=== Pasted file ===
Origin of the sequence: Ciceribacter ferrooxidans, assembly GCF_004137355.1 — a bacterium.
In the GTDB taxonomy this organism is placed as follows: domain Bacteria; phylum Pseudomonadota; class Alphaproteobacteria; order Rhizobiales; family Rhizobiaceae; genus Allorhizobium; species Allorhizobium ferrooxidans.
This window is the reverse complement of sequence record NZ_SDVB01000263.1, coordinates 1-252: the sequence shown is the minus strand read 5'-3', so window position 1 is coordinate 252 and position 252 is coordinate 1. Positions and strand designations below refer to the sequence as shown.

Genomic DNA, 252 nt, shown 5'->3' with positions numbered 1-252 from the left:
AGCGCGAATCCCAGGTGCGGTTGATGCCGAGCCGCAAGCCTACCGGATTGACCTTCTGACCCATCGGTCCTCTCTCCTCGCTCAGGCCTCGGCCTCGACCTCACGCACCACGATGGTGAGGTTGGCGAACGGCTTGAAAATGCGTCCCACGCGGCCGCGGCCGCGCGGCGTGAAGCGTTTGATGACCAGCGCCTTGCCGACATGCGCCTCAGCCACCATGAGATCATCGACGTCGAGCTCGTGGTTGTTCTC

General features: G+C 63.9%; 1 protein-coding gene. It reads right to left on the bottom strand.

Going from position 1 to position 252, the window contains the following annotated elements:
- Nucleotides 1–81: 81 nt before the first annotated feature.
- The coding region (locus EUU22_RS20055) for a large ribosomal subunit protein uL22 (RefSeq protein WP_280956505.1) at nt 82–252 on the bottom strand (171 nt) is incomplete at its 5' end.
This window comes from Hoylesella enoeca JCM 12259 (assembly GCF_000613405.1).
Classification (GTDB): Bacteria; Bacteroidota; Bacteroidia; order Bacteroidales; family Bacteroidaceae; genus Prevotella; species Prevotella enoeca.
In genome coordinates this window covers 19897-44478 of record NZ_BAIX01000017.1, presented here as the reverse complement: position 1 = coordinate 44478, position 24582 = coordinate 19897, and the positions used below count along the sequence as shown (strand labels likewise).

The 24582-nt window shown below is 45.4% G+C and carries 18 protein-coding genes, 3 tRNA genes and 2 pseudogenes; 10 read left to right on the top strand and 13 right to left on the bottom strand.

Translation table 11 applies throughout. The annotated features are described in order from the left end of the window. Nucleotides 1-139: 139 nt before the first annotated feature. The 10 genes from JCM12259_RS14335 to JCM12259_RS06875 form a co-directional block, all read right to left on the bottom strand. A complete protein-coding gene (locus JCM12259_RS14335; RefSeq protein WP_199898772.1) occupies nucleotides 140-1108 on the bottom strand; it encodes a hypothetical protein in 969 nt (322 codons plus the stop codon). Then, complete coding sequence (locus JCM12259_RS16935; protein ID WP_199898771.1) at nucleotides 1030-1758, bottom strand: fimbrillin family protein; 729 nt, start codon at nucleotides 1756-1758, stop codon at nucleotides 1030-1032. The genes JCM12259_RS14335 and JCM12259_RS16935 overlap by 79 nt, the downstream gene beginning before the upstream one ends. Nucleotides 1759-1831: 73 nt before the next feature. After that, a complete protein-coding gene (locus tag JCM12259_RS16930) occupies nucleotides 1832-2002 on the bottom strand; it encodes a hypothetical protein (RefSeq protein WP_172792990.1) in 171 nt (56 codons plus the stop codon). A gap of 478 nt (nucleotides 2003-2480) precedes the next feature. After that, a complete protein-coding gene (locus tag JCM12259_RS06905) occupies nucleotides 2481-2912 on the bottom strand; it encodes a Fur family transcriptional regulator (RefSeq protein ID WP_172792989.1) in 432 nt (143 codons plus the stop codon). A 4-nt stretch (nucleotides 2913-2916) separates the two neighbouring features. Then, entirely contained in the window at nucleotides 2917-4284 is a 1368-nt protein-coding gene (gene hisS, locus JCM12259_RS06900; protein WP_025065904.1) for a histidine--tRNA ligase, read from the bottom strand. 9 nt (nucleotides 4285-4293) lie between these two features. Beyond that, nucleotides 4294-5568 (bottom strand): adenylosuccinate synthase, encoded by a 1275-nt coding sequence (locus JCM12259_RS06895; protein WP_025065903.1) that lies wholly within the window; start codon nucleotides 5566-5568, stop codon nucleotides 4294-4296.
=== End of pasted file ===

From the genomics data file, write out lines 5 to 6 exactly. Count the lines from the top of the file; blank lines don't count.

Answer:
AGCGCGAATCCCAGGTGCGGTTGATGCCGAGCCGCAAGCCTACCGGATTGACCTTCTGACCCATCGGTCCTCTCTCCTCGCTCAGGCCTCGGCCTCGACCTCACGCACCACGATGGTGAGGTTGGCGAACGGCTTGAAAATGCGTCCCACGCGGCCGCGGCCGCGCGGCGTGAAGCGTTTGATGACCAGCGCCTTGCCGACATGCGCCTCAGCCACCATGAGATCATCGACGTCGAGCTCGTGGTTGTTCTC

General features: G+C 63.9%; 1 protein-coding gene. It reads right to left on the bottom strand.